This past weekend was the Long Course National Championship race in Oklahoma City. Kelly and I signed up for this race early in the season with the intentions of racing Long Course Worlds in 2016. As the race drew near I was getting more and more excited, my power numbers on the bike were higher than they’d ever been, my run pace was exactly on point for what I wanted and despite only swimming once a week my swim splits were still pretty solid (for a triathlete anyway). I knew the course was going to be pancake flat so in preparation I drove out to Ohio for a training ride with the sole purpose of doing a long ride in the flat lands. That ride revealed a lot of things; 1) with flat courses you don’t get any recovery hills or any sort of break from pedaling, 2) staying in aero for 2+hrs is not easy on the body or the stomach and 3) winds matter, a lot.
Fast forwards to race morning…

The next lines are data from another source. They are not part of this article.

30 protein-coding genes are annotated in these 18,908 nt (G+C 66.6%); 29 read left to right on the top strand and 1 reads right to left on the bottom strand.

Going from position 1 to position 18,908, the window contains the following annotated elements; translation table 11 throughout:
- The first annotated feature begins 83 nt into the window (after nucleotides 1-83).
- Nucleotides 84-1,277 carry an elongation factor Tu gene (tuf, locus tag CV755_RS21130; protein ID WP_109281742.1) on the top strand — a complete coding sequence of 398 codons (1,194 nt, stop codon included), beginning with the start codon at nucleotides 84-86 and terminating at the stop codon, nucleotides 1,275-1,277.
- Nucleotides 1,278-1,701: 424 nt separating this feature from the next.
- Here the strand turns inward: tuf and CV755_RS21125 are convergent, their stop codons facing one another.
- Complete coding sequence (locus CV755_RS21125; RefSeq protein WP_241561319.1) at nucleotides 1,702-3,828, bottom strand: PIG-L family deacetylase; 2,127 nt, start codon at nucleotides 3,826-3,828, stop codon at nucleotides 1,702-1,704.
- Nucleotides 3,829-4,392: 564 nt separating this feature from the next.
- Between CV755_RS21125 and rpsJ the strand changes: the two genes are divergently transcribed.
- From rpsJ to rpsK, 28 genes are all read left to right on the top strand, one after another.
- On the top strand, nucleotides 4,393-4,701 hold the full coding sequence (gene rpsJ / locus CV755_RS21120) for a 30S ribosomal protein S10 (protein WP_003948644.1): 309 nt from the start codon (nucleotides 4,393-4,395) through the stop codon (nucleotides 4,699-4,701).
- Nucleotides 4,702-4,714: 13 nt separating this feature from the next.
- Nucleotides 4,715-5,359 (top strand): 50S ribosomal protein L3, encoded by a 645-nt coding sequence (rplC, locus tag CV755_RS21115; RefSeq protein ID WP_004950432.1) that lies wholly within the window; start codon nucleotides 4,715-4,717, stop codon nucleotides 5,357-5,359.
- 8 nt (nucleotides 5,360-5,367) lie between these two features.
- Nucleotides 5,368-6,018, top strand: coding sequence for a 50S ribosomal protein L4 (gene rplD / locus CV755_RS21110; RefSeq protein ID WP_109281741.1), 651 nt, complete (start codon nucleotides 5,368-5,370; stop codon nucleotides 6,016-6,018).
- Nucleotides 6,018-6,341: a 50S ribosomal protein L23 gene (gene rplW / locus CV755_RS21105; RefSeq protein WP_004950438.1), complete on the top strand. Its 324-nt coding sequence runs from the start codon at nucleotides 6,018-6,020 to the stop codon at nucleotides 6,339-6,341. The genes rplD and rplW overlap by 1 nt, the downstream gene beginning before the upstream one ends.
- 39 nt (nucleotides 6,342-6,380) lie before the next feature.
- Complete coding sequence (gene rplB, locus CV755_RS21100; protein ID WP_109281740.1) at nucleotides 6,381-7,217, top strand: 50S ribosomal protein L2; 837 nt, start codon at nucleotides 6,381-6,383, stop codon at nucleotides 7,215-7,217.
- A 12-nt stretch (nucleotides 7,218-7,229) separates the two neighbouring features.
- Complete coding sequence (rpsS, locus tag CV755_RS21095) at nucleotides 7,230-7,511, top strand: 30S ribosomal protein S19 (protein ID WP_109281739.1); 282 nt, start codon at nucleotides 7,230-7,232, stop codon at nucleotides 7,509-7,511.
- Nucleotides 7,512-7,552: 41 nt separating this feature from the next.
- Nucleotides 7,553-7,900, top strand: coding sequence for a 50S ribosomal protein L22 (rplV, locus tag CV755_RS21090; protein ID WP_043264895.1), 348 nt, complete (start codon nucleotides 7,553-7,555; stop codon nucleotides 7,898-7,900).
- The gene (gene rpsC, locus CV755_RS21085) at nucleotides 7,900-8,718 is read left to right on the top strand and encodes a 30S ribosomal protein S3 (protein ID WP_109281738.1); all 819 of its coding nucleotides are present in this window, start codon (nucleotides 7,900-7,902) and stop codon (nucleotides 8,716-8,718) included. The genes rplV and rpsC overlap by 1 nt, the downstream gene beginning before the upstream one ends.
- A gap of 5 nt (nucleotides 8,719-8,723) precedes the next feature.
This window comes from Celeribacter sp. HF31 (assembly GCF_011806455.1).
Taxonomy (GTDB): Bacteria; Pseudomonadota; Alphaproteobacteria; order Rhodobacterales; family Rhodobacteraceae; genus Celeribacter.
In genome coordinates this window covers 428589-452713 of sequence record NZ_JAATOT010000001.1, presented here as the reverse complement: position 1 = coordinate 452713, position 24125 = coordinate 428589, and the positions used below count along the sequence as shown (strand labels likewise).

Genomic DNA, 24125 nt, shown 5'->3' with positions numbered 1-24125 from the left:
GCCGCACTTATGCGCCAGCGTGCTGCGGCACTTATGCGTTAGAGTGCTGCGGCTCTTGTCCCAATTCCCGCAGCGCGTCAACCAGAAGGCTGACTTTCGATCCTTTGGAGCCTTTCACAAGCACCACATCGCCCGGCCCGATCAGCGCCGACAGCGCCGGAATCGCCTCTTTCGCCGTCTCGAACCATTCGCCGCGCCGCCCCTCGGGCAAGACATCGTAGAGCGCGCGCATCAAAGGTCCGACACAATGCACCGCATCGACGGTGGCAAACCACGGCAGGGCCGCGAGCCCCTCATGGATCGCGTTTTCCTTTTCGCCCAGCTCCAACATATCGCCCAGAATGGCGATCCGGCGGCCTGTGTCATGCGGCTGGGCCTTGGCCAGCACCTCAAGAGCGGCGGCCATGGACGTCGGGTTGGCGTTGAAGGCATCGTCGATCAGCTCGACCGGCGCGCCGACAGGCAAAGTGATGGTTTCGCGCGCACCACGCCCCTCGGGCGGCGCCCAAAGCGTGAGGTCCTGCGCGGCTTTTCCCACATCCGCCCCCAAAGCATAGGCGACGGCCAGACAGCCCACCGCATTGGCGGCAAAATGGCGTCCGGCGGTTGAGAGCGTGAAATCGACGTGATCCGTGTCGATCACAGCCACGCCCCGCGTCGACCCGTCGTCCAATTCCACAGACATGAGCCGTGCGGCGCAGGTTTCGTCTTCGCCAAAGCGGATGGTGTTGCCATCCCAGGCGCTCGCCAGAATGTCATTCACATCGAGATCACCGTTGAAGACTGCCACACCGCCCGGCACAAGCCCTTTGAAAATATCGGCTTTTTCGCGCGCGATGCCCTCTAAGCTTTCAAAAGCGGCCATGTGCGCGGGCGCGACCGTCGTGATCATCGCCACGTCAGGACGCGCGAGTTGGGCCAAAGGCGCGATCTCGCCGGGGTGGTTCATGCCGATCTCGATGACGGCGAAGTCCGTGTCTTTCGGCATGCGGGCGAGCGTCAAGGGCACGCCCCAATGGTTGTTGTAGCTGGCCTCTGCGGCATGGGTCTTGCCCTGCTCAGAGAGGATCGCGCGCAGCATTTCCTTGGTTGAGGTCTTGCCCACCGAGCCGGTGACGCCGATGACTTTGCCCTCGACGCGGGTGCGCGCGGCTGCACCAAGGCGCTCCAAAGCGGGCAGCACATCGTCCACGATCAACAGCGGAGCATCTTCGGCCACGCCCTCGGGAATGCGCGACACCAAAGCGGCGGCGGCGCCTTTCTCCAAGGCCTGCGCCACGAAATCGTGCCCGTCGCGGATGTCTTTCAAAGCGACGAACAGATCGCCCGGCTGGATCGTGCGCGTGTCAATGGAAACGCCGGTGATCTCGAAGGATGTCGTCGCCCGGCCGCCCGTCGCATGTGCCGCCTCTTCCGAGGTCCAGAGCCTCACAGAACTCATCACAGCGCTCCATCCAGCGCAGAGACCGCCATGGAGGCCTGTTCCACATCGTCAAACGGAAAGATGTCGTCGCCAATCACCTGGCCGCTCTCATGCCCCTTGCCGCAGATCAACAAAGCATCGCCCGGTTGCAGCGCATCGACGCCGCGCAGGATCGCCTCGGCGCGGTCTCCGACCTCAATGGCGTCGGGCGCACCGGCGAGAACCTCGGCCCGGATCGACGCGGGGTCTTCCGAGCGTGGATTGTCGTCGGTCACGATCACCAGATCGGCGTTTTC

After one of the least hectic starts I’ve ever had, I quickly settled into a nice pace and starting cruising along. Despite its reddish tint, the lake was beautiful. It was pretty calm, a nice temperature for wetsuits, and the sun decided to stay hidden behind some clouds allowing for easy sighting (aided by a nice amount of buoys as well). With my new work and school schedule I have only had time to swim about once a week so I didn’t have high hopes for a swim PR but I was still gunning for a sub-30min. I wasn’t really able to do much drafting but I felt like I was still moving at a pretty good speed and was doing pretty well with my sighting. As I neared the finish line, and wetsuit strippers (yay!), I glanced down to see a 31:30. A little disappointed but still close enough to where I needed to be. (My Garmin, and others, had the course about 200yds long which might explain some)